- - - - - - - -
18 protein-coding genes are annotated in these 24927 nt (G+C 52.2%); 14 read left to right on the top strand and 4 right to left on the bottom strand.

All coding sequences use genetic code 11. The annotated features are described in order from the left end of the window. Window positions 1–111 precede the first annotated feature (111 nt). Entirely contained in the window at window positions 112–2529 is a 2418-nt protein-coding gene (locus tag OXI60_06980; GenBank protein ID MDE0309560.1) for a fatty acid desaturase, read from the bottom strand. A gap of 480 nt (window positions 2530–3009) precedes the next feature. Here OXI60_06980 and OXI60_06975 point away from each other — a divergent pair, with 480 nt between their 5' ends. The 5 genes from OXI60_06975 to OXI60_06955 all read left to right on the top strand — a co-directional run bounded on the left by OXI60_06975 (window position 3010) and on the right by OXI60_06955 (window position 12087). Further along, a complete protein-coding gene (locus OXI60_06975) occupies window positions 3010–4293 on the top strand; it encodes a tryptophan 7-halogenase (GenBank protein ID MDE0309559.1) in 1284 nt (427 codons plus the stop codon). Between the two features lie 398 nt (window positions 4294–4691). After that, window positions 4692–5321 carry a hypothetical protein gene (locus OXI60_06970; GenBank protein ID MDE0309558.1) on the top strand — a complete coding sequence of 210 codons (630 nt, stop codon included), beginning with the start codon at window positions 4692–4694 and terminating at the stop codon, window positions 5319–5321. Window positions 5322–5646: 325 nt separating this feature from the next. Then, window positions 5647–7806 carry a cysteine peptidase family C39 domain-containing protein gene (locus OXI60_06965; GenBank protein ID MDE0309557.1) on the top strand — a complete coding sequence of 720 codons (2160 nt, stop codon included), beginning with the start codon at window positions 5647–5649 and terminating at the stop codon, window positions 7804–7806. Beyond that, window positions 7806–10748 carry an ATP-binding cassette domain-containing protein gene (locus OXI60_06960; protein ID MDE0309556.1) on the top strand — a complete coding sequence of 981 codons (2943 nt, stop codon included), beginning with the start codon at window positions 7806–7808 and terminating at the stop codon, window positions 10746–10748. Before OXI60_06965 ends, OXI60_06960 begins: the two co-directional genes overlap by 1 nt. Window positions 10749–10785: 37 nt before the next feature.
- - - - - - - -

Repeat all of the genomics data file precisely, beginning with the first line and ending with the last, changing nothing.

18 protein-coding genes are annotated in these 24927 nt (G+C 52.2%); 14 read left to right on the top strand and 4 right to left on the bottom strand.

All coding sequences use genetic code 11. The annotated features are described in order from the left end of the window. Window positions 1–111 precede the first annotated feature (111 nt). Entirely contained in the window at window positions 112–2529 is a 2418-nt protein-coding gene (locus tag OXI60_06980; GenBank protein ID MDE0309560.1) for a fatty acid desaturase, read from the bottom strand. A gap of 480 nt (window positions 2530–3009) precedes the next feature. Here OXI60_06980 and OXI60_06975 point away from each other — a divergent pair, with 480 nt between their 5' ends. The 5 genes from OXI60_06975 to OXI60_06955 all read left to right on the top strand — a co-directional run bounded on the left by OXI60_06975 (window position 3010) and on the right by OXI60_06955 (window position 12087). Further along, a complete protein-coding gene (locus OXI60_06975) occupies window positions 3010–4293 on the top strand; it encodes a tryptophan 7-halogenase (GenBank protein ID MDE0309559.1) in 1284 nt (427 codons plus the stop codon). Between the two features lie 398 nt (window positions 4294–4691). After that, window positions 4692–5321 carry a hypothetical protein gene (locus OXI60_06970; GenBank protein ID MDE0309558.1) on the top strand — a complete coding sequence of 210 codons (630 nt, stop codon included), beginning with the start codon at window positions 4692–4694 and terminating at the stop codon, window positions 5319–5321. Window positions 5322–5646: 325 nt separating this feature from the next. Then, window positions 5647–7806 carry a cysteine peptidase family C39 domain-containing protein gene (locus OXI60_06965; GenBank protein ID MDE0309557.1) on the top strand — a complete coding sequence of 720 codons (2160 nt, stop codon included), beginning with the start codon at window positions 5647–5649 and terminating at the stop codon, window positions 7804–7806. Beyond that, window positions 7806–10748 carry an ATP-binding cassette domain-containing protein gene (locus OXI60_06960; protein ID MDE0309556.1) on the top strand — a complete coding sequence of 981 codons (2943 nt, stop codon included), beginning with the start codon at window positions 7806–7808 and terminating at the stop codon, window positions 10746–10748. Before OXI60_06965 ends, OXI60_06960 begins: the two co-directional genes overlap by 1 nt. Window positions 10749–10785: 37 nt before the next feature.